Grief associated with losing a family member or friend is among the most difficult experiences in life. It is particularly hard when the death is sudden, as can happen in a road crash or medical emergency. After a wrongful death, it is normal also to feel shocked, disbelief, and devastation. It can be difficult to find time to grieve while also facing life’s continuous demands.
There may be questions and unresolved issues related to the fatality. At Coluccio Law, we can assist in the search for answers and meaning for an untimely death. We can also explain related legal proceedings and your rights under the law.
When your family member or friend’s death is a result of another person or entity’s misconduct or negligence, a wrongful death lawsuit claim may be established. Examples of circumstances giving rise to wrongful death claims include motor vehicle crashes, commercial truck crashes, workplace accidents, medical malpractice, and manufacturing defects. While states have differing wrongful death laws, rules, and procedures, there are several coinciding elements that are needed to bring a wrongful death lawsuit. A person who brings a claim needs to establish certain facts and proof to win the case. Here is what you need to know about the essential components of wrongful death lawsuits.
What Must Be Proved in a Wrongful Death Lawsuit in Washington State?
The starting point in a wrongful death case is the death of an individual. A plaintiff is typically a surviving family member or a designated individual bringing a claim against the responsible party on behalf of the decedent’s estate and beneficiaries.
Duty of Care
Under the law, the offending party, called the defendant, had an obligation to act in a reasonable and responsible manner towards the deceased individual and did not. For example, a truck driver owes a duty of care to other motorists on the highway to drive the speed limit and control the commercial vehicle. If the truck driver does not properly control the commercial vehicle, the truck driver is not fulfilling their duty of care. This is commonly called a breach of the standard of care.
Negligence or Breach of Duty of Care
When the defendant fails to act with reasonable and responsible care or when the defendant intentionally causes injury, they have violated the duty of care or acted negligently. For example, a truck driver has breached the duty of care by speeding and failing to control the commercial vehicle, in turn causing a crash that results in a fatality.
In response to a claim, the defendant may use one of these defenses: contributory negligence, failure to establish causation, or the failure to establish a breach of the required standard of care. In Washington State, the law recognizes contributory fault, also called comparative fault, in wrongful death cases. Contributory negligence applies when an injury or death occurs for which both the plaintiff and the defendant share fault. When a fault is shared, the amount of compensation that the plaintiff can collect is often reduced. Under this defense, the plaintiff and defendant are each assigned a percentage of total responsibility for the negligence that led to the death. Even if the truck driver was only 15% liable for causing the crash, the plaintiff could recover damages. The defense of failure to establish causation simply means that although, for example, the truck driver was speeding, his speeding did not cause or contribute to the accident and the fatality. Lastly, failure to establish the breach of the standard of care means that the truck driver, for example, operated the commercial truck within the required standard care-of-operation.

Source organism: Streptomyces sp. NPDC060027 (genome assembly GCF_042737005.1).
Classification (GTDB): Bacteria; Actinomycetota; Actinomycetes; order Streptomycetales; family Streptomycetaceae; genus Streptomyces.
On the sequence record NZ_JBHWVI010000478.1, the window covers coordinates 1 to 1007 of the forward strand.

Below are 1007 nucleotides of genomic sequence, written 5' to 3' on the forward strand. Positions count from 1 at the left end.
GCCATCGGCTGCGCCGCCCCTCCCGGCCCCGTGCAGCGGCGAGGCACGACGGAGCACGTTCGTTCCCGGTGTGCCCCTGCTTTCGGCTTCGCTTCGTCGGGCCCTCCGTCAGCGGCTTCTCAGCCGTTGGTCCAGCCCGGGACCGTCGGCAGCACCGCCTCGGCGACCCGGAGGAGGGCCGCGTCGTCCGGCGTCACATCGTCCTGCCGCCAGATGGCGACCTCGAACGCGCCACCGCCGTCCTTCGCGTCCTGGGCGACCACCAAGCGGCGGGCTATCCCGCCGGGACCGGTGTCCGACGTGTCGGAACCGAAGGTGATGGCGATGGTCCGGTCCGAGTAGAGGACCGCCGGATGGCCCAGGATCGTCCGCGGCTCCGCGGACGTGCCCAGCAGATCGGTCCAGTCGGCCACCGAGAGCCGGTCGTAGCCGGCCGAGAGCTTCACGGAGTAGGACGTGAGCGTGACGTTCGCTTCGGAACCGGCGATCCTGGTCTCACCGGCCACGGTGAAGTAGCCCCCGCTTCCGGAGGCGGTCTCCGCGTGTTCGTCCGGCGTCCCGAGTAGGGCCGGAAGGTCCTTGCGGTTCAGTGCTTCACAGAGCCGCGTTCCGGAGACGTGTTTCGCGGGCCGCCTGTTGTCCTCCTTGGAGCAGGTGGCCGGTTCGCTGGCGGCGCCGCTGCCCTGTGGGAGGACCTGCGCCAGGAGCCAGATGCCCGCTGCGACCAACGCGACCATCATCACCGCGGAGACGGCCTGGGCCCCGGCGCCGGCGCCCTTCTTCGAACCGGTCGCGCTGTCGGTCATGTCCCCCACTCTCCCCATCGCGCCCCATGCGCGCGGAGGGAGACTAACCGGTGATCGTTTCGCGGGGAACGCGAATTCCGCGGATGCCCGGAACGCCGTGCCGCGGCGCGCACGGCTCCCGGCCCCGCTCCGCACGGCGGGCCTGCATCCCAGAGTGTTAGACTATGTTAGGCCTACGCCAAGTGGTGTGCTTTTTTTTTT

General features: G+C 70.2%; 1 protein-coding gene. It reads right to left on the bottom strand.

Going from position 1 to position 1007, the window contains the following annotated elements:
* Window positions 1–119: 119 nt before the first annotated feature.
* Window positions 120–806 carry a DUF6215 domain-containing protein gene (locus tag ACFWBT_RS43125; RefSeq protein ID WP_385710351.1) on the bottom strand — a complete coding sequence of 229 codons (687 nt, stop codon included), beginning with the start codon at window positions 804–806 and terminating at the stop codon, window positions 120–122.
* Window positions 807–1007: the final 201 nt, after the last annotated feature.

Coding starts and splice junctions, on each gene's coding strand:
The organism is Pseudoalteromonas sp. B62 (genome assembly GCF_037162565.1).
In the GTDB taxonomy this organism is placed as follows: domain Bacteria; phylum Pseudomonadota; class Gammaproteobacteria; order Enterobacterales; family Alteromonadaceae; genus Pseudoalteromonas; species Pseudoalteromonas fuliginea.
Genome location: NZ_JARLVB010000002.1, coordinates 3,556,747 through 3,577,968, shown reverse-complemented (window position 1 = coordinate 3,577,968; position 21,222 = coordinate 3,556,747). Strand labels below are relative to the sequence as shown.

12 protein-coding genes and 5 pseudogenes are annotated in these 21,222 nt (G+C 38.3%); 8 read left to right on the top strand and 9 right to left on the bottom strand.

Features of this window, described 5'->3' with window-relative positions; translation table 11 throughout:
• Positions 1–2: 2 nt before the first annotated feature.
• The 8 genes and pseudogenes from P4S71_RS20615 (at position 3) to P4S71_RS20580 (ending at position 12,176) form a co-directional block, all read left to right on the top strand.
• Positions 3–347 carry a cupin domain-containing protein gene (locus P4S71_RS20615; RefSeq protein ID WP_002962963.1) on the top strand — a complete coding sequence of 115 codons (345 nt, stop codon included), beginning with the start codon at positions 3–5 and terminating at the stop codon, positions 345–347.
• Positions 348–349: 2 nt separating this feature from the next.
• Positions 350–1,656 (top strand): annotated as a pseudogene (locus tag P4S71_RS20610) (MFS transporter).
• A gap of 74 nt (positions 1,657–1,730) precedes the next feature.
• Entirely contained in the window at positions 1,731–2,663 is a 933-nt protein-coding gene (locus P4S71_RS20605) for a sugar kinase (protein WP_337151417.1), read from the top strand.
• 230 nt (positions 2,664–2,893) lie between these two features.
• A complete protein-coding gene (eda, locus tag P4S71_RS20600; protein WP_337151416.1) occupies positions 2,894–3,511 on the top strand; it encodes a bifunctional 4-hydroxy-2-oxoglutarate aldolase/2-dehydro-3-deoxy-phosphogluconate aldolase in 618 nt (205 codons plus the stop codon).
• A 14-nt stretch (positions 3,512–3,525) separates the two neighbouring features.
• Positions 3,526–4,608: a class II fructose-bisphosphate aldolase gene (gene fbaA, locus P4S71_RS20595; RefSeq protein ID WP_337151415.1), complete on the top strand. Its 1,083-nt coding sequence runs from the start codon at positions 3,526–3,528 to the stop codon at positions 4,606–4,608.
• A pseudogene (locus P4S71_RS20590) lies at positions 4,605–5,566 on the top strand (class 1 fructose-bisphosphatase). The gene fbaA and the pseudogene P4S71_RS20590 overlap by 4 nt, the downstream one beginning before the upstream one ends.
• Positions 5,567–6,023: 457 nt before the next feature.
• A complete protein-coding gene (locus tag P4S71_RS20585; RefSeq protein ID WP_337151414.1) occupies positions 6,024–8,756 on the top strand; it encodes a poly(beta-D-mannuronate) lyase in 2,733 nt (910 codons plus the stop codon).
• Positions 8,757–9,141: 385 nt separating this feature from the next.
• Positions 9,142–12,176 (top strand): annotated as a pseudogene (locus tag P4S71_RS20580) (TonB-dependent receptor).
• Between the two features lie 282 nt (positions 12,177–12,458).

As noted above, the claimant must prove that the decedent’s death was the result of a breach of duty or negligent act by the defendant. Causation requires drawing a direct, undisputable connection between the defendant’s negligence and the cause of death. This is done using factual evidence and legal arguments. For example, the plaintiff must establish that the crash caused by the truck driver’s speed was the reason for the fatality.
The significant losses experienced by the victim’s family because of their loved one’s death establish the basis of damages. These damages include: general and special. General and special damages are compensatory damages. They cover economic loss, including costs for medical bills, funeral expenses, property damage, future home services, or future lost wages and benefits. They can also include pre-death pain and suffering or loss of consortium. Surviving beneficiaries may be entitled to the loss of love, affection, companionship, training, and support. This is only a general overview of the potential damages for a wrongful death case, and you should always consult with an experienced wrongful death attorney to discuss the damages allowed in your bring case.
It is important to note that wrongful death cases are based upon statutory laws enacted in the State of Washington. Over the past several years, the laws are expanded to include claims for the death of adult single children. In addition, statutory laws allow the parents to pursue independent claims for the losses suffered by the death of a minor child.
Bringing a Wrongful Death Claim
In order to bring a wrongful death claim, an estate must be opened and a Personal Representative appointed. This is different than an individual bringing a personal injury claim. The Personal Representative pursues the wrongful death lawsuit on behalf of the statutory beneficiaries.
Experienced Wrongful Death Counsel
If you have suffered the loss of a loved one because of the wrongful act or negligence of another, contact and discuss a potential claim with an experienced wrongful death attorney. Coluccio Law provides free consultations. Schedule an appointment and learn more about your possible next steps.